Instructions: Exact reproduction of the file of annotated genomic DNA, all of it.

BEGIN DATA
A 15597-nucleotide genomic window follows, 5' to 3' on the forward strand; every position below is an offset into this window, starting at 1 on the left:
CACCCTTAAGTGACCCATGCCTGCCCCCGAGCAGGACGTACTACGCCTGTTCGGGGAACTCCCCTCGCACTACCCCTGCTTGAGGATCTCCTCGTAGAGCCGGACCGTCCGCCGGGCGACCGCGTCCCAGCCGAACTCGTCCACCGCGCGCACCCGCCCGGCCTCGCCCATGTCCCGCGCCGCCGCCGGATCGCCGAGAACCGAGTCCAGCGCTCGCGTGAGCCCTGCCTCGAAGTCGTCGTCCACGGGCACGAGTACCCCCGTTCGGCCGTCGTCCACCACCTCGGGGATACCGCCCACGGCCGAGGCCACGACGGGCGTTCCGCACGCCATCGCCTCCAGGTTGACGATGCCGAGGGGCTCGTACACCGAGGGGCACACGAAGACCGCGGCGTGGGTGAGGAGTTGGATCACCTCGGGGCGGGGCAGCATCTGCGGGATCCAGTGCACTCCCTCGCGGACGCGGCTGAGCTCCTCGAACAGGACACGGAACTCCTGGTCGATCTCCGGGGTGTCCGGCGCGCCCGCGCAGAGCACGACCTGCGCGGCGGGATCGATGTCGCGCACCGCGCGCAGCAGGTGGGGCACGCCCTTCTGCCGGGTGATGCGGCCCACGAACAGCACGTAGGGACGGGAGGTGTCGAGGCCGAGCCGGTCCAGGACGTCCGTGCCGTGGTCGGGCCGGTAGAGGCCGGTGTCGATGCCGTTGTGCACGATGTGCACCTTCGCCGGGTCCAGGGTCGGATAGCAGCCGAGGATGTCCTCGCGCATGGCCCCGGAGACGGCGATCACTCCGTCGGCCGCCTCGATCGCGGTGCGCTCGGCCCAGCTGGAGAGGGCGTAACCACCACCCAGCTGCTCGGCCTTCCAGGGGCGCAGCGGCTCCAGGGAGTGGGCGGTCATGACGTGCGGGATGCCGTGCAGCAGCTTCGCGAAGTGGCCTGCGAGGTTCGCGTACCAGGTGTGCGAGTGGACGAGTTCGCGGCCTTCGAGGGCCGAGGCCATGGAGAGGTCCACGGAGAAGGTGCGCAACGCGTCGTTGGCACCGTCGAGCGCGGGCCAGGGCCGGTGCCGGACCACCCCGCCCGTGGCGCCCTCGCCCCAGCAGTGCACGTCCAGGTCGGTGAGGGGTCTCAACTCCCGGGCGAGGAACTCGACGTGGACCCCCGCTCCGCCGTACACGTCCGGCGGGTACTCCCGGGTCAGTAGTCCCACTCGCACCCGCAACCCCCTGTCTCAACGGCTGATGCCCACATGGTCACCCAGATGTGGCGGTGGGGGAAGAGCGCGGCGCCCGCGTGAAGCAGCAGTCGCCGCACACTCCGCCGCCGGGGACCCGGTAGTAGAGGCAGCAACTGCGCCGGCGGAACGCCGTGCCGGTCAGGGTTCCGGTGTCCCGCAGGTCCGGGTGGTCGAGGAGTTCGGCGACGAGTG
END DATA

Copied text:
A 15597-nucleotide genomic window follows, 5' to 3' on the forward strand; every position below is an offset into this window, starting at 1 on the left:
CACCCTTAAGTGACCCATGCCTGCCCCCGAGCAGGACGTACTACGCCTGTTCGGGGAACTCCCCTCGCACTACCCCTGCTTGAGGATCTCCTCGTAGAGCCGGACCGTCCGCCGGGCGACCGCGTCCCAGCCGAACTCGTCCACCGCGCGCACCCGCCCGGCCTCGCCCATGTCCCGCGCCGCCGCCGGATCGCCGAGAACCGAGTCCAGCGCTCGCGTGAGCCCTGCCTCGAAGTCGTCGTCCACGGGCACGAGTACCCCCGTTCGGCCGTCGTCCACCACCTCGGGGATACCGCCCACGGCCGAGGCCACGACGGGCGTTCCGCACGCCATCGCCTCCAGGTTGACGATGCCGAGGGGCTCGTACACCGAGGGGCACACGAAGACCGCGGCGTGGGTGAGGAGTTGGATCACCTCGGGGCGGGGCAGCATCTGCGGGATCCAGTGCACTCCCTCGCGGACGCGGCTGAGCTCCTCGAACAGGACACGGAACTCCTGGTCGATCTCCGGGGTGTCCGGCGCGCCCGCGCAGAGCACGACCTGCGCGGCGGGATCGATGTCGCGCACCGCGCGCAGCAGGTGGGGCACGCCCTTCTGCCGGGTGATGCGGCCCACGAACAGCACGTAGGGACGGGAGGTGTCGAGGCCGAGCCGGTCCAGGACGTCCGTGCCGTGGTCGGGCCGGTAGAGGCCGGTGTCGATGCCGTTGTGCACGATGTGCACCTTCGCCGGGTCCAGGGTCGGATAGCAGCCGAGGATGTCCTCGCGCATGGCCCCGGAGACGGCGATCACTCCGTCGGCCGCCTCGATCGCGGTGCGCTCGGCCCAGCTGGAGAGGGCGTAACCACCACCCAGCTGCTCGGCCTTCCAGGGGCGCAGCGGCTCCAGGGAGTGGGCGGTCATGACGTGCGGGATGCCGTGCAGCAGCTTCGCGAAGTGGCCTGCGAGGTTCGCGTACCAGGTGTGCGAGTGGACGAGTTCGCGGCCTTCGAGGGCCGAGGCCATGGAGAGGTCCACGGAGAAGGTGCGCAACGCGTCGTTGGCACCGTCGAGCGCGGGCCAGGGCCGGTGCCGGACCACCCCGCCCGTGGCGCCCTCGCCCCAGCAGTGCACGTCCAGGTCGGTGAGGGGTCTCAACTCCCGGGCGAGGAACTCGACGTGGACCCCCGCTCCGCCGTACACGTCCGGCGGGTACTCCCGGGTCAGTAGTCCCACTCGCACCCGCAACCCCCTGTCTCAACGGCTGATGCCCACATGGTCACCCAGATGTGGCGGTGGGGGAAGAGCGCGGCGCCCGCGTGAAGCAGCAGTCGCCGCACACTCCGCCGCCGGGGACCCGGTAGTAGAGGCAGCAACTGCGCCGGCGGAACGCCGTGCCGGTCAGGGTTCCGGTGTCCCGCAGGTCCGGGTGGTCGAGGAGTTCGGCGACGAGTG